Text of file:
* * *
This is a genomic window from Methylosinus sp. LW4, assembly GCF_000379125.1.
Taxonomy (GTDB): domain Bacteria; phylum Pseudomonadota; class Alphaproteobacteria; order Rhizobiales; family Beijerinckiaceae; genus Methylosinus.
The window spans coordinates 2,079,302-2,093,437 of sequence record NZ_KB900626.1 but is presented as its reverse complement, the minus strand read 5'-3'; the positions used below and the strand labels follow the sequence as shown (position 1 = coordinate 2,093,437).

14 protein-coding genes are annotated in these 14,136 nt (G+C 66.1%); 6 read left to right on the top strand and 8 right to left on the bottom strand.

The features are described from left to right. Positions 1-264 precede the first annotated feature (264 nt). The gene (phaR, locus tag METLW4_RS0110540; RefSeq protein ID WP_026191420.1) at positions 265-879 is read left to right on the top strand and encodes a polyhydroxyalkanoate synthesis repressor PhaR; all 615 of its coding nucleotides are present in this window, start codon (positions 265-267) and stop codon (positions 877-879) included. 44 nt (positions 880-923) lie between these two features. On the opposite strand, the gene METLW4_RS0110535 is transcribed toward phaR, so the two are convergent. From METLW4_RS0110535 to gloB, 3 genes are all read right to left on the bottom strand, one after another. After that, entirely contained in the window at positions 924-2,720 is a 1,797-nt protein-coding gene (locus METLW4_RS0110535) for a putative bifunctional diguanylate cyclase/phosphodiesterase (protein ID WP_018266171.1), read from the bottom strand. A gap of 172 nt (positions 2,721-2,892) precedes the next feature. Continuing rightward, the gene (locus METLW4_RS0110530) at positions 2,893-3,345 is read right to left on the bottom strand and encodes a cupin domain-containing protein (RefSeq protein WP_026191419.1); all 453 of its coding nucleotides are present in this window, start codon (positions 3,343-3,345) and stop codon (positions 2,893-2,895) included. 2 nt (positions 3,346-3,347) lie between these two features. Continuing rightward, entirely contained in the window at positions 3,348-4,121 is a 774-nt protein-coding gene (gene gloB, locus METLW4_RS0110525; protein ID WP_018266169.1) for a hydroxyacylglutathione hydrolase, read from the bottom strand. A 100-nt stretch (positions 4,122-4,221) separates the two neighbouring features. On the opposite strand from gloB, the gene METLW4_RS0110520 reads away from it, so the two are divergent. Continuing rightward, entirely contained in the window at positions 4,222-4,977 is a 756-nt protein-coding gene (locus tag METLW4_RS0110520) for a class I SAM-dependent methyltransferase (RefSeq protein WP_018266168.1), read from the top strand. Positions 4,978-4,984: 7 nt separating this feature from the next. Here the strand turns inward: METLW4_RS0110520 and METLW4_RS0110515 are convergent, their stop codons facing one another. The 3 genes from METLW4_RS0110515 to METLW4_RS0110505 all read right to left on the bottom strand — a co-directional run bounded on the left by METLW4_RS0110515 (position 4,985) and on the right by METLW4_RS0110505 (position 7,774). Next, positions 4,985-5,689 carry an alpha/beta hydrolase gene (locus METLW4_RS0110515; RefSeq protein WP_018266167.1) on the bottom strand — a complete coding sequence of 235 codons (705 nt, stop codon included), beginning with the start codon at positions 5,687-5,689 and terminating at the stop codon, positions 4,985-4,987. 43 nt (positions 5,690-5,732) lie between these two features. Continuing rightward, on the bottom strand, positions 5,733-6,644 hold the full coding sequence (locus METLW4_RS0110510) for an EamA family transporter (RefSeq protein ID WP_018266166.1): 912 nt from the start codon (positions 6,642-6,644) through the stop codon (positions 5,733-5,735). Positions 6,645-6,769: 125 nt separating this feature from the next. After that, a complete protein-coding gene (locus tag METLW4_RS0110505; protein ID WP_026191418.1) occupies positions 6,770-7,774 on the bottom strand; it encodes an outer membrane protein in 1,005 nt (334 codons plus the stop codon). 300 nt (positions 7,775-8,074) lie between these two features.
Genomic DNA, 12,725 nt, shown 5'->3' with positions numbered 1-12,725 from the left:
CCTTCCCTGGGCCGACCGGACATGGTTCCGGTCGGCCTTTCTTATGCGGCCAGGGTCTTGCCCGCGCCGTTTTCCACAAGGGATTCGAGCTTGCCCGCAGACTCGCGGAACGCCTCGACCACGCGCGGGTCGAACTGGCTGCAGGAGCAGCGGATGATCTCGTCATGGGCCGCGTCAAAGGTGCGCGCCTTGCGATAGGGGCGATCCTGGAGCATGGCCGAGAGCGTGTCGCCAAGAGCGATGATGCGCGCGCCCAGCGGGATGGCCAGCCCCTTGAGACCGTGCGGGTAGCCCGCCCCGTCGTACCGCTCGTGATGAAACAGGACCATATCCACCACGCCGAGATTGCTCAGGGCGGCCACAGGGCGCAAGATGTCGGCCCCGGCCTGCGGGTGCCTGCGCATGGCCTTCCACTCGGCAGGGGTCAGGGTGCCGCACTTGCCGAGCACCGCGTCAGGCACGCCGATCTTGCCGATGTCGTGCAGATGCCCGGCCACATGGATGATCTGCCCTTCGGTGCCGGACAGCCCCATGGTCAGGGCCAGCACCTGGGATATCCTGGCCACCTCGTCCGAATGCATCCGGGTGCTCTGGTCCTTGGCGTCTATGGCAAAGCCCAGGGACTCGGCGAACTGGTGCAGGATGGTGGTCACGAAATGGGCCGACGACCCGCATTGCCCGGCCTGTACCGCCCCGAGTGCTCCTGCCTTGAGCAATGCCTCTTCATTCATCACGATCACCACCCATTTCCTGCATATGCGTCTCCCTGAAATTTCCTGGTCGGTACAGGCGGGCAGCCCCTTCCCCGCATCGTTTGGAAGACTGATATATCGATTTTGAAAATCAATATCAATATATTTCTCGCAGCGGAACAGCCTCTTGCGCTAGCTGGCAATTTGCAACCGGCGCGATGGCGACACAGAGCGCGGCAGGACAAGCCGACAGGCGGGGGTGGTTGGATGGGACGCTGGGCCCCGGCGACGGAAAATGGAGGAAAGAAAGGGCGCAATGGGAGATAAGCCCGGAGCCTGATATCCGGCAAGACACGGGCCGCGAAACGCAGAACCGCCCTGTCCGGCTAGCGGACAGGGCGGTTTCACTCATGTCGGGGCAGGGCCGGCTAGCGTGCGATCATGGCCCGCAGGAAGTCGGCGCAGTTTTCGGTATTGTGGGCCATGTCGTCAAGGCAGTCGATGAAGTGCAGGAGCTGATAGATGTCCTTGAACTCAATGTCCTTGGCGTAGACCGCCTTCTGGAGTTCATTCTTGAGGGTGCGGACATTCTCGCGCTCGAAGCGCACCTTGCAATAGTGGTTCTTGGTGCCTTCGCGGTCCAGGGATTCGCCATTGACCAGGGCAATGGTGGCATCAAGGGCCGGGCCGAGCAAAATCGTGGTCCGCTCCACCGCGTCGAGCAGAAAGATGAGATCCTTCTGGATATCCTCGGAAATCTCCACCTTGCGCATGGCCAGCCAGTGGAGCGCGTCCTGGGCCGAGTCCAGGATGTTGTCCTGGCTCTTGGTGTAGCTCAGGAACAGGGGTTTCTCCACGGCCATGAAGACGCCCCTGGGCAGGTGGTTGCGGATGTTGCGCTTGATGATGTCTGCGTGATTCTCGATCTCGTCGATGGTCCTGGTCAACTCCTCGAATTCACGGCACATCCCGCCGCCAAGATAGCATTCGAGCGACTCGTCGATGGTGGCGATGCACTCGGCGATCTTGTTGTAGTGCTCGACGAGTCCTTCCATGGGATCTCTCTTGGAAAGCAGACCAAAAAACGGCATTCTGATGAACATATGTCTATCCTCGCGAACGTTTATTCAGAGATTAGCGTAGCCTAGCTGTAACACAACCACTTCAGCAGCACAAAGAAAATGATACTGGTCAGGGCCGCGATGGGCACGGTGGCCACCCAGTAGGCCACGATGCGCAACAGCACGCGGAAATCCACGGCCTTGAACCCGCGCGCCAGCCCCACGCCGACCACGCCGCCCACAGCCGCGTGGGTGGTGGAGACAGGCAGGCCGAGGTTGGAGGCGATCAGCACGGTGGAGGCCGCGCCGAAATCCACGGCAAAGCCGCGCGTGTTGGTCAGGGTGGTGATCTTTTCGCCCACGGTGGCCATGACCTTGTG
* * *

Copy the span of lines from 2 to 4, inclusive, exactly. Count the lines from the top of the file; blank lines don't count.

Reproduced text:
Taxonomy (GTDB): domain Bacteria; phylum Pseudomonadota; class Alphaproteobacteria; order Rhizobiales; family Beijerinckiaceae; genus Methylosinus.
The window spans coordinates 2,079,302-2,093,437 of sequence record NZ_KB900626.1 but is presented as its reverse complement, the minus strand read 5'-3'; the positions used below and the strand labels follow the sequence as shown (position 1 = coordinate 2,093,437).

14 protein-coding genes are annotated in these 14,136 nt (G+C 66.1%); 6 read left to right on the top strand and 8 right to left on the bottom strand.